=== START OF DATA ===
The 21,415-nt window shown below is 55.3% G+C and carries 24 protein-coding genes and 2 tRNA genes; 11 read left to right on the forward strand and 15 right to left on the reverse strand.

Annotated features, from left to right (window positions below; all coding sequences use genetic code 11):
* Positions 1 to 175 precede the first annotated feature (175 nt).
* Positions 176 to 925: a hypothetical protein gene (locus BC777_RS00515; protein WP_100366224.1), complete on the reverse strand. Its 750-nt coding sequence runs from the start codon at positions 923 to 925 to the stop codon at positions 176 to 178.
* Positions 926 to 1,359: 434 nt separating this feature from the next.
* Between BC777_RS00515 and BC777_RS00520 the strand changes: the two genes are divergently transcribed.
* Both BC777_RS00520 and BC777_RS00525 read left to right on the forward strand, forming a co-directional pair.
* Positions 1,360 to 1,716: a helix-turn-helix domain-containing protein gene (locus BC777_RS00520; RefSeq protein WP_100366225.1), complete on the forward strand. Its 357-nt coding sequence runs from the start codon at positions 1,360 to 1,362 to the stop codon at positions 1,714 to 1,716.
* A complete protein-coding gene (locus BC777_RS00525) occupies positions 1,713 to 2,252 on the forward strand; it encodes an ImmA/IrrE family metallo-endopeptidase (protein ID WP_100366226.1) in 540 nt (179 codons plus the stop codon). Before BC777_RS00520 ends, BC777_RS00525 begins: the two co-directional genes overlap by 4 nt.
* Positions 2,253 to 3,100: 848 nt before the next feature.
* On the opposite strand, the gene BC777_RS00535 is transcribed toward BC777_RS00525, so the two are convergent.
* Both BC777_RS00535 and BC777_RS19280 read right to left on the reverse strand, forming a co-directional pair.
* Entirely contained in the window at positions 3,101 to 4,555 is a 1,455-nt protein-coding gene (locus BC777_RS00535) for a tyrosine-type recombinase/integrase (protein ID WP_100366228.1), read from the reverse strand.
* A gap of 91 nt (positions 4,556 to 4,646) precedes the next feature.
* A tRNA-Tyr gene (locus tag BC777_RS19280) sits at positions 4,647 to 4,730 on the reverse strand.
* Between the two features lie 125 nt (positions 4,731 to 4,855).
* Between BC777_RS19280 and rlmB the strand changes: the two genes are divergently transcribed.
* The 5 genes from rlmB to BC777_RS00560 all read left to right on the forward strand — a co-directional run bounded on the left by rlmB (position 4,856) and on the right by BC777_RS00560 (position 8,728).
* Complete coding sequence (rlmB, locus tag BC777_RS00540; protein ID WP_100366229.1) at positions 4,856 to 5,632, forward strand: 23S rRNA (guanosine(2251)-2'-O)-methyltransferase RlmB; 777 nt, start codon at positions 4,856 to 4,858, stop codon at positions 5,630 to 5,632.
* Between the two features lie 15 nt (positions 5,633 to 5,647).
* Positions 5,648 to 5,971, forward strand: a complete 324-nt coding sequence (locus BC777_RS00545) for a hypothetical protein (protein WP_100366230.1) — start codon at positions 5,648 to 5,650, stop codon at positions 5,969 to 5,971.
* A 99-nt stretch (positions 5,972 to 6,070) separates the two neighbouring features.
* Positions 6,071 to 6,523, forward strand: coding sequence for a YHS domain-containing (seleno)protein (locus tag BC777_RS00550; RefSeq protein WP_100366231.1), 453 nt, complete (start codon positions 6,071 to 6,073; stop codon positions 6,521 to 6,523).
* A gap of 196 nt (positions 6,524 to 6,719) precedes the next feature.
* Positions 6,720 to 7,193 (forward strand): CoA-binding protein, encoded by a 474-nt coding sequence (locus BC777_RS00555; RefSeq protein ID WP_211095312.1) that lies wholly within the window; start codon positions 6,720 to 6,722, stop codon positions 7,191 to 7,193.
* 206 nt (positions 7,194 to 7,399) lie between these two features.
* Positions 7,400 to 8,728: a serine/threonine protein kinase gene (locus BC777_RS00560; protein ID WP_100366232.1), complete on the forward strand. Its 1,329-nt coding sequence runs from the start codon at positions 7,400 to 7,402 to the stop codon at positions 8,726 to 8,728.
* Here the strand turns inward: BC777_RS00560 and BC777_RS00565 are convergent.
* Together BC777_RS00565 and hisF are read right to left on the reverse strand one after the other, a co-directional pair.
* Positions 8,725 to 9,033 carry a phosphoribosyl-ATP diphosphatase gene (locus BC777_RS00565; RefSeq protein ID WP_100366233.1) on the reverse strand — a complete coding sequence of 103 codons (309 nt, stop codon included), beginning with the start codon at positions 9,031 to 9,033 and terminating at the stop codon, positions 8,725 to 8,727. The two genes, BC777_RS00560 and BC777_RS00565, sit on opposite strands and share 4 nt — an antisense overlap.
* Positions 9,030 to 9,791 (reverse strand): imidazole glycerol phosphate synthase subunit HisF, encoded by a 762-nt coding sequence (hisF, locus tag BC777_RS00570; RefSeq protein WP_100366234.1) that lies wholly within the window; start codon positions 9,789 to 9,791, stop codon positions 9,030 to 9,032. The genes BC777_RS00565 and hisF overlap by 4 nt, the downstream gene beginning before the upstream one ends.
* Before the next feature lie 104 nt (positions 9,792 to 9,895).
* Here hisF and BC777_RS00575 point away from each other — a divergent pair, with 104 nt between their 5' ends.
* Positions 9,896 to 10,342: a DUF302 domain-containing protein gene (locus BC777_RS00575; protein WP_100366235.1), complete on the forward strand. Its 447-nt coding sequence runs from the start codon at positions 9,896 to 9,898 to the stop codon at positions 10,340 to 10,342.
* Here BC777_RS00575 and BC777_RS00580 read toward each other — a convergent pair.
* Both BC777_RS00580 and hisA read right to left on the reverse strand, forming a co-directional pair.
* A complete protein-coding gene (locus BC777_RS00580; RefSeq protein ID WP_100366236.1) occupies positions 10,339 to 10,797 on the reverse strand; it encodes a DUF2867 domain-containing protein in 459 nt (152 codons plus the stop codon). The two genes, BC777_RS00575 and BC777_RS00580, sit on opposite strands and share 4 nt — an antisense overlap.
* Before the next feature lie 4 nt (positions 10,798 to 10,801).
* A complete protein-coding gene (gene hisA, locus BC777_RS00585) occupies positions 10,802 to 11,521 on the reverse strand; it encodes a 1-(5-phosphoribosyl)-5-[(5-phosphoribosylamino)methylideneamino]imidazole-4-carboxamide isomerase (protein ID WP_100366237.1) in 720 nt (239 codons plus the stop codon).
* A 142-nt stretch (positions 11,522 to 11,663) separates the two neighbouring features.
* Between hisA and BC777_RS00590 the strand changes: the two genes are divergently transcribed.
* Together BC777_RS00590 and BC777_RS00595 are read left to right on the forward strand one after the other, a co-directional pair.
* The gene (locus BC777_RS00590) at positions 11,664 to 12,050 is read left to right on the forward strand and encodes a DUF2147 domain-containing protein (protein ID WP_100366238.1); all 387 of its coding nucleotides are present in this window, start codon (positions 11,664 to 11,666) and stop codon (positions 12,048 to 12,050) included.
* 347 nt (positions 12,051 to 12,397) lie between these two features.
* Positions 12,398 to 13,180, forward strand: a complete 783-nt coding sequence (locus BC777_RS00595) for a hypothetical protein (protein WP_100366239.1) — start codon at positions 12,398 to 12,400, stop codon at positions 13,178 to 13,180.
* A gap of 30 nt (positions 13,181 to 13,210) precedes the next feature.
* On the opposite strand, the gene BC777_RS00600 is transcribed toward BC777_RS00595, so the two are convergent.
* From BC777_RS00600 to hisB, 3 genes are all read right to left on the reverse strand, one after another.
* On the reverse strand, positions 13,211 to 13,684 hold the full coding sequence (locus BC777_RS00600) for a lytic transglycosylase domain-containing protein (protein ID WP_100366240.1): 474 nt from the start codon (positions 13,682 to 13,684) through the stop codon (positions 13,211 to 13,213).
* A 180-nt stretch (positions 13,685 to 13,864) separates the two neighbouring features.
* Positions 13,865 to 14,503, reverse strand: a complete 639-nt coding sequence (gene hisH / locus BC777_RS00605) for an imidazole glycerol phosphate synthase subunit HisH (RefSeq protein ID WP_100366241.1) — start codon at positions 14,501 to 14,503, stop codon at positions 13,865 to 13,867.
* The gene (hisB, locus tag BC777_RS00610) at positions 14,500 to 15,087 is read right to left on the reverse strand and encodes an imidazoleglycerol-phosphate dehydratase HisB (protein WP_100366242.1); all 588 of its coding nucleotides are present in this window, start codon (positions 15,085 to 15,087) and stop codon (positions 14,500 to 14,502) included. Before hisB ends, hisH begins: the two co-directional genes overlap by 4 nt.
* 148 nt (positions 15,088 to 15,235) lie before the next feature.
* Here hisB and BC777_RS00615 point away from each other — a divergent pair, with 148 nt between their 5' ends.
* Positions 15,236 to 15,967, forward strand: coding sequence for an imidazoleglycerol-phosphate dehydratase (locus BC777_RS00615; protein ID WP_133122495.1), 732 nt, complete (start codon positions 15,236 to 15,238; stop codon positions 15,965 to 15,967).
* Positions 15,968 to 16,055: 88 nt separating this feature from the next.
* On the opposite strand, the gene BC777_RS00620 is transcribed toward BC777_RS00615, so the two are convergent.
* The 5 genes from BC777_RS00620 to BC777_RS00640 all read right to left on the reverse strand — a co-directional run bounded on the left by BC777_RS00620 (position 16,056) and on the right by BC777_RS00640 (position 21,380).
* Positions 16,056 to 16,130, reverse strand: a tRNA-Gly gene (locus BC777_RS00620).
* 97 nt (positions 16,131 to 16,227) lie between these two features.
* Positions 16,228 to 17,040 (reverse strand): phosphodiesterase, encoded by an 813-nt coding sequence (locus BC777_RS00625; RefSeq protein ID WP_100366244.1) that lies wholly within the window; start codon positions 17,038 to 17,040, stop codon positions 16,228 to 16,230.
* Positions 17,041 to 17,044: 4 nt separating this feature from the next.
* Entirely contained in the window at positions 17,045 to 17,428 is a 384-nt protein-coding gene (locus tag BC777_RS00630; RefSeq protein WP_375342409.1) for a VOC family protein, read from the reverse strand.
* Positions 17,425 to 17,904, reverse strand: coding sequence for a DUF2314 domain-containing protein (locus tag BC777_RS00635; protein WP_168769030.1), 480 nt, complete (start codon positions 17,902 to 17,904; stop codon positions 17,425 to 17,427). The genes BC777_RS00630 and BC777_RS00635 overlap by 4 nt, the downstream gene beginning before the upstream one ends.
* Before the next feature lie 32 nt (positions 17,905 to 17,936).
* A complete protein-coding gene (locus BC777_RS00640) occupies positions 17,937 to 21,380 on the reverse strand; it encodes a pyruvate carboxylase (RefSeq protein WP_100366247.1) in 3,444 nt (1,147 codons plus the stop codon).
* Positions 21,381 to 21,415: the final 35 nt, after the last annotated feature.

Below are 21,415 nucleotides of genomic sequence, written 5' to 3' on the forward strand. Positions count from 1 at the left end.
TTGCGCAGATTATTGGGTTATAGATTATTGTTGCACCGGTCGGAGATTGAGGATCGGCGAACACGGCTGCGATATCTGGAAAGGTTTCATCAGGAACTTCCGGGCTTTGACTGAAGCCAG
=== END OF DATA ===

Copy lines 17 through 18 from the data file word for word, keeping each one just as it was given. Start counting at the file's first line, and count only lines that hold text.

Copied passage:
* Between BC777_RS19280 and rlmB the strand changes: the two genes are divergently transcribed.
* The 5 genes from rlmB to BC777_RS00560 all read left to right on the forward strand — a co-directional run bounded on the left by rlmB (position 4,856) and on the right by BC777_RS00560 (position 8,728).